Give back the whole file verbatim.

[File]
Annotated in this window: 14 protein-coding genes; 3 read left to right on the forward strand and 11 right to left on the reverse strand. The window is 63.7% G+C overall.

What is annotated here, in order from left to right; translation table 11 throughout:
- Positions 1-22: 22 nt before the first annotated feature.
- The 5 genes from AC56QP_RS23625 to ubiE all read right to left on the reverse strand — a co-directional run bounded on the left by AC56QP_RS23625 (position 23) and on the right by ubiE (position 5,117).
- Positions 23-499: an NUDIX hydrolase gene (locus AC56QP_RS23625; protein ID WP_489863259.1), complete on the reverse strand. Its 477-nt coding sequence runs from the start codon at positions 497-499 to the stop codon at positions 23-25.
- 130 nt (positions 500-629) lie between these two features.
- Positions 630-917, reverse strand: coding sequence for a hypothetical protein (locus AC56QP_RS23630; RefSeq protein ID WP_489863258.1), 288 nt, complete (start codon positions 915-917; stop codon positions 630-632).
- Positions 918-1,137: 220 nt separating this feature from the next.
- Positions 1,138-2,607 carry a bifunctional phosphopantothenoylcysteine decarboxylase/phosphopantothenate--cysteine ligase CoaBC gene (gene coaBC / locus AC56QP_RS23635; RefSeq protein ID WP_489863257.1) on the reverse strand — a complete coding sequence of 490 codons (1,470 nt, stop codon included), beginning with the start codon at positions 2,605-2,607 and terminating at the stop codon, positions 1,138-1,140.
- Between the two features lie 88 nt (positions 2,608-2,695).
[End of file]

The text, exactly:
Annotated in this window: 14 protein-coding genes; 3 read left to right on the forward strand and 11 right to left on the reverse strand. The window is 63.7% G+C overall.

What is annotated here, in order from left to right; translation table 11 throughout:
- Positions 1-22: 22 nt before the first annotated feature.
- The 5 genes from AC56QP_RS23625 to ubiE all read right to left on the reverse strand — a co-directional run bounded on the left by AC56QP_RS23625 (position 23) and on the right by ubiE (position 5,117).
- Positions 23-499: an NUDIX hydrolase gene (locus AC56QP_RS23625; protein ID WP_489863259.1), complete on the reverse strand. Its 477-nt coding sequence runs from the start codon at positions 497-499 to the stop codon at positions 23-25.
- 130 nt (positions 500-629) lie between these two features.
- Positions 630-917, reverse strand: coding sequence for a hypothetical protein (locus AC56QP_RS23630; RefSeq protein ID WP_489863258.1), 288 nt, complete (start codon positions 915-917; stop codon positions 630-632).
- Positions 918-1,137: 220 nt separating this feature from the next.
- Positions 1,138-2,607 carry a bifunctional phosphopantothenoylcysteine decarboxylase/phosphopantothenate--cysteine ligase CoaBC gene (gene coaBC / locus AC56QP_RS23635; RefSeq protein ID WP_489863257.1) on the reverse strand — a complete coding sequence of 490 codons (1,470 nt, stop codon included), beginning with the start codon at positions 2,605-2,607 and terminating at the stop codon, positions 1,138-1,140.
- Between the two features lie 88 nt (positions 2,608-2,695).